How to Become a Crime Lab Scientist

How to Become a Crime Lab ScientistIt is the responsibility of a crime lab scientist to conduct testing on crime-scene-discovered evidence in order to determine the origin of a substance, who was at the crime scene, who may have used weapons at the scene, what an unknown substance (e.g., arsenic in a cup of wine may indicate murder or suicide) is, and what may be deduced from the appearance of a potential crime scene.

In essence, it is the responsibility of a crime lab scientist to help law enforcement personnel and prosecutors find out what happened at a potential crime scene in order to determine if anyone needs to be charged with a crime. Fortunately, forensic science today provides many tools with which a crime lab scientist can do his/her job. In fact, forensic science plays a crucially important role in making sure the right culprits are charged with crimes they committed.

A Prestigious Position
$51,570
Bachelor's Degree
None
Moderate-term
13,000
19%
2,400
Find Related CareersSOURCE: US Bureau of Labor Statistics

A crime lab scientist can be the culmination of several different occupations within a lab—i.e., forensic lab technician, medical lab technician, etc. As one develops experience within a lab and/or obtains more formal education—more specifically, a master’s or PhD—then the title of crime lab scientist may be achieved.

A crime lab scientist is only one of several experts who may take part in criminal investigations. Other related professions include medical examiner (usually a physician), crime lab analyst, crime scene examiner, forensic engineer, etc.

Work Environment

A crime lab scientist usually works in labs equipped with very sophisticated equipment and tools, including electron microscopes, gas chromatography, ultraviolet spectrophotometry, infrared spectrophotometry, electrophoresis, variable wavelength forensic light sources, immunoassay, spectrofluorimetry, and others.

The work is performed alongside several other types of scientists/technicians. In addition to possibly visiting gory/bloody crime scenes, crime lab scientists may have to travel from place to place (especially if working for a federal agency like the FBI).

Educational Requirements

Although you can enter the profession with merely a certificate or an associate’s degree, this will probably only qualify you for an assistant lab technician position. Obtaining a bachelor of science in one of the life sciences, forensic science or laboratory science, however, will qualify you for higher-responsibility jobs in the field.

By all means, find a degree program that is accredited by an organization, such as the AAFS Forensic Science Education Programs Accreditation Commission.

The best degree/forensic science training programs will cover the following areas:

1) Forensic responses

  • Biological, chemical, etc.

2) Nuclear, radiological

  • Operational projects
  • Crime scene documentation
  • Hazardous evidence response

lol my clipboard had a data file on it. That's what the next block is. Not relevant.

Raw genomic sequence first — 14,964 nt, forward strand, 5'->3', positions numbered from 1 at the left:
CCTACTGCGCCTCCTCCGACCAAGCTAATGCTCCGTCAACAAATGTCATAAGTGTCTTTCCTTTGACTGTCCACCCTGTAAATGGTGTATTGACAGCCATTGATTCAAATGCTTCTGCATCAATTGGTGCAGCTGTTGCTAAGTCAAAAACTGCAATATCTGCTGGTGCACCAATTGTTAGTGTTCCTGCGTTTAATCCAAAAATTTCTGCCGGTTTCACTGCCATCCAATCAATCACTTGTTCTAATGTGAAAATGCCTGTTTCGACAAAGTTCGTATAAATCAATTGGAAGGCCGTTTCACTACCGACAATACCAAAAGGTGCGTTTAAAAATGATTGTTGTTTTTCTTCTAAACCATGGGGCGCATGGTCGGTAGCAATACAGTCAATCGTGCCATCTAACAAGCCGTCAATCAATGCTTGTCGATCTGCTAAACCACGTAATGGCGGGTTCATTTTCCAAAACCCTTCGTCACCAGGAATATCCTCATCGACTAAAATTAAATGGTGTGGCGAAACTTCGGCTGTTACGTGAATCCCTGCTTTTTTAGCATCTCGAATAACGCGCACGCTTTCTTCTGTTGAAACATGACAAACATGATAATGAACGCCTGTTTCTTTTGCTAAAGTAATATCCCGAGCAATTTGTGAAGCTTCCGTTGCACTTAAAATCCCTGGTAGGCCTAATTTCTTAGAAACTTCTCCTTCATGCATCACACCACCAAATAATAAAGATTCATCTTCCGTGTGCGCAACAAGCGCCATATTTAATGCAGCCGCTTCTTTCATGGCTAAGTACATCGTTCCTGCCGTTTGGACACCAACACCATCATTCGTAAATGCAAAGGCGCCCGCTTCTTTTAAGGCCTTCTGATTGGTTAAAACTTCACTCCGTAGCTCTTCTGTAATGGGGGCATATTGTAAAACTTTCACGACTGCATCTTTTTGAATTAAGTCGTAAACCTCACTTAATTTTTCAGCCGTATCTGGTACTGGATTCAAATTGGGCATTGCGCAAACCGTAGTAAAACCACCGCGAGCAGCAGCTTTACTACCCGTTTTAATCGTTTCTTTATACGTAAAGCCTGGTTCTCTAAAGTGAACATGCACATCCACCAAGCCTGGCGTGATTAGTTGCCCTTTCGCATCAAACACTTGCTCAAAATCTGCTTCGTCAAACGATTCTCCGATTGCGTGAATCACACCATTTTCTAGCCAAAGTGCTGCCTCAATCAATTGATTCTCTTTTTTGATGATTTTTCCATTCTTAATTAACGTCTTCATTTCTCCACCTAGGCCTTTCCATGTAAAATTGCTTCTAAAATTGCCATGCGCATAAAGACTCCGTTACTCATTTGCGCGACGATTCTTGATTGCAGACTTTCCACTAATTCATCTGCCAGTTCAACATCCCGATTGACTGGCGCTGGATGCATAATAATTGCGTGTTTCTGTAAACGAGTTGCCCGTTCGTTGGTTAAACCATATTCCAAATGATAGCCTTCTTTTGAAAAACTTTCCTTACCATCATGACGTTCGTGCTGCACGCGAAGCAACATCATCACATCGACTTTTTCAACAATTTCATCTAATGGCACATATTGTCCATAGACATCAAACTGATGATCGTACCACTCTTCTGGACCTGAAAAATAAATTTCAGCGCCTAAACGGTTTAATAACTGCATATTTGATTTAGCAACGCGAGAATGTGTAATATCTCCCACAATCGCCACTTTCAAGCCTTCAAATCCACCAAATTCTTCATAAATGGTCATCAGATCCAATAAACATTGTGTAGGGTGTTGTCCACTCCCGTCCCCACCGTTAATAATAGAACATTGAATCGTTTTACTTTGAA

• Crime scene documents

3) Biometric analysis

  • Combined DNA Index System (CODIS)
  • Nuclear DNA
  • Latent print
  • Mitochondrial DNA

4) Forensic science support

  • Forensic imaging
  • Evidence control

5) Scientific analysis

  • Forensic & counter-terrorism
  • Chemistry

6) Scientific research

  • Trace evidence
  • Questioned documentation
  • Toolmarks/firearms
  • Racketeering & Cryptanalysis

7) Analytical Center (TEDAC)

8) Terrorist Explosive Devices

9) Forensic laboratory procedures

10) Forensic science communication

Salary and Career Prospects

According to the US Bureau of Labor Statistics, all those employed within the forensic science field have a bright future ahead of them, especially in regards to such on-going threats as drug abuse, bioterrorism, terrorism in general, substance misuse/abuse, escalating over-all crime figures, etc.

As for compensation, forensic lab technicians can make from $32,900 to $82,990 per year. Of course, a crime lab scientist, who usually has extensive experience and graduate degrees, can make more. In addition to this, a crime lab scientist often has supervisory responsibilities and may even be in charge of a whole lab.

Conclusion

If you are serious about becoming a crime lab scientist, then the first thing is to do is to obtain a college degree in forensic science or a related field. An associate’s will work but a bachelor’s would be better. After this, find out what tests you will need to take in order to obtain the license/certification most appropriate for your field. The next thing to put in your belt is experience at an approved facility.

In time, as you develop your skills, you can achieve the status of crime lab scientist. Of course, you may catapult yourself directly into such a job from college, if you get a graduate degree. Even if that applies, though, few employers give anyone a job without in-the-lab work experience. As such, get into programs that provide valuable internships.

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